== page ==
Abraham is not just the first member of the Jewish people. Along with Sarah, his inseparable partner, he is also a moral exemplar.
Despite his conflicts with his nephew Lot, when Lot is taken prisoner Abraham rescues him at great personal risk. When God explains that Sodom and Gomarah will be destroyed because of their wickedness, Abraham argues with God to spare the cities for the sake of the righteous who live there. (By the way, according to our sages Sodom and Gemarah’s evil is not sexual immorality, but rather their lack of hospitality to strangers, something we Americans might do well to pay attention to.)
Yes, Abraham has huge blind spots. He will deny his marriage to Sarah to save his life and seems all too willing to sacrifice his two sons Ishmael and Isaack.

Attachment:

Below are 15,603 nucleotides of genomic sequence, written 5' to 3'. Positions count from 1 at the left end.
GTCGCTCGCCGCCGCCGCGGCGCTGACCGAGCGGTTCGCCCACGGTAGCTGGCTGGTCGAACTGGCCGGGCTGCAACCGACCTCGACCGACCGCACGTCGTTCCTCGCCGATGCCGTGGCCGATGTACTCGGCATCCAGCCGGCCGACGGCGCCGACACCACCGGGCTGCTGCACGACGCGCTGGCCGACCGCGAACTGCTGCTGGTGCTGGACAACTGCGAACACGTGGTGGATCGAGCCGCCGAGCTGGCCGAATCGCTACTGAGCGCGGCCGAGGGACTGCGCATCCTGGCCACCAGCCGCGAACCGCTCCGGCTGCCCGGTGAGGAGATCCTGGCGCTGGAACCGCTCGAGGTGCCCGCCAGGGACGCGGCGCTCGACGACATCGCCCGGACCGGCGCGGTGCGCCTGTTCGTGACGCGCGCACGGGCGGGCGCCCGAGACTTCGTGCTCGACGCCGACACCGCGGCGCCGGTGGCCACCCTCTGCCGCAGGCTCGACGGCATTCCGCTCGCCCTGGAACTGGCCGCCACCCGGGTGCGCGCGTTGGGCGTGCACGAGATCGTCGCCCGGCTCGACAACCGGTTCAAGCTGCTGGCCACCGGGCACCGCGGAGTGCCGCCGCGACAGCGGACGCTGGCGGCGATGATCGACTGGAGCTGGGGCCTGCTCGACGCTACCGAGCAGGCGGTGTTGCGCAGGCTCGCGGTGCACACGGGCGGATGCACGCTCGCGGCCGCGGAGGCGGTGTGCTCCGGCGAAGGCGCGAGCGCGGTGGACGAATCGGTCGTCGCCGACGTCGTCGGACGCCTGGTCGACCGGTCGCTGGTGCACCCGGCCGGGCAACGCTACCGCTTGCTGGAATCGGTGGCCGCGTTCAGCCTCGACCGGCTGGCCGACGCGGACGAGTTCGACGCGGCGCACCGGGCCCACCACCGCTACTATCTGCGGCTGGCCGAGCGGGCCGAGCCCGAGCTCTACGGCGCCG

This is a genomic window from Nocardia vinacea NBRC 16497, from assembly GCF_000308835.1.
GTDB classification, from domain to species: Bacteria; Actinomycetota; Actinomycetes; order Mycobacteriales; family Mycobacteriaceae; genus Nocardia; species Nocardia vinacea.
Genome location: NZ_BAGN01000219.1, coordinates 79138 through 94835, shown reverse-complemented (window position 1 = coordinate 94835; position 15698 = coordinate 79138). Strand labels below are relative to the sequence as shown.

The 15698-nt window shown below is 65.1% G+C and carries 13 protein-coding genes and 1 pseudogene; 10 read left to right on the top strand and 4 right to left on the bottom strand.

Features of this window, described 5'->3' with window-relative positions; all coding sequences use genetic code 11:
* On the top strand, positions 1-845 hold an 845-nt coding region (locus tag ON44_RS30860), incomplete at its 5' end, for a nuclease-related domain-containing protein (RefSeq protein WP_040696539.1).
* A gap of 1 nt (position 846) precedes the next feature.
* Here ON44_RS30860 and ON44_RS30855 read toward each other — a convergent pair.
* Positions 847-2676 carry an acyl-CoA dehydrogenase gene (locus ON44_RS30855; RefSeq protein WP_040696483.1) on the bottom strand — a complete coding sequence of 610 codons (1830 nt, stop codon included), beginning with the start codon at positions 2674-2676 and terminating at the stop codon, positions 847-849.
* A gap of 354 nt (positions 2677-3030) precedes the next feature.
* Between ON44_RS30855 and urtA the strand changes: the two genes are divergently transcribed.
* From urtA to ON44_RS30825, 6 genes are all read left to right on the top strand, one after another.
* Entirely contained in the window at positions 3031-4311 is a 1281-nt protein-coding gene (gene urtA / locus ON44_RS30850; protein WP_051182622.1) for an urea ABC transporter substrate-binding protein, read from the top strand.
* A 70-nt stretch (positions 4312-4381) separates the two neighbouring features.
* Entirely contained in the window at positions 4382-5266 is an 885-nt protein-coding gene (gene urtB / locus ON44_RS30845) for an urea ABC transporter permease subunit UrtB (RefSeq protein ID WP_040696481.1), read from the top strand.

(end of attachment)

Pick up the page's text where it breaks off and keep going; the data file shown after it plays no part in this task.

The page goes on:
But Abraham is not a superhero or a saint; he is a human being. All human beings have strengths and weaknesses.
That is why the stories of our ancestors in the Tanakh are so powerful. They are human and we can relate to them. The message of Abraham’s behavior is that we must have empathy for others, care about those in distress and stand up for what we believe to be right, even if it means we argue with God.
We would do well to emulate those parts of his behavior.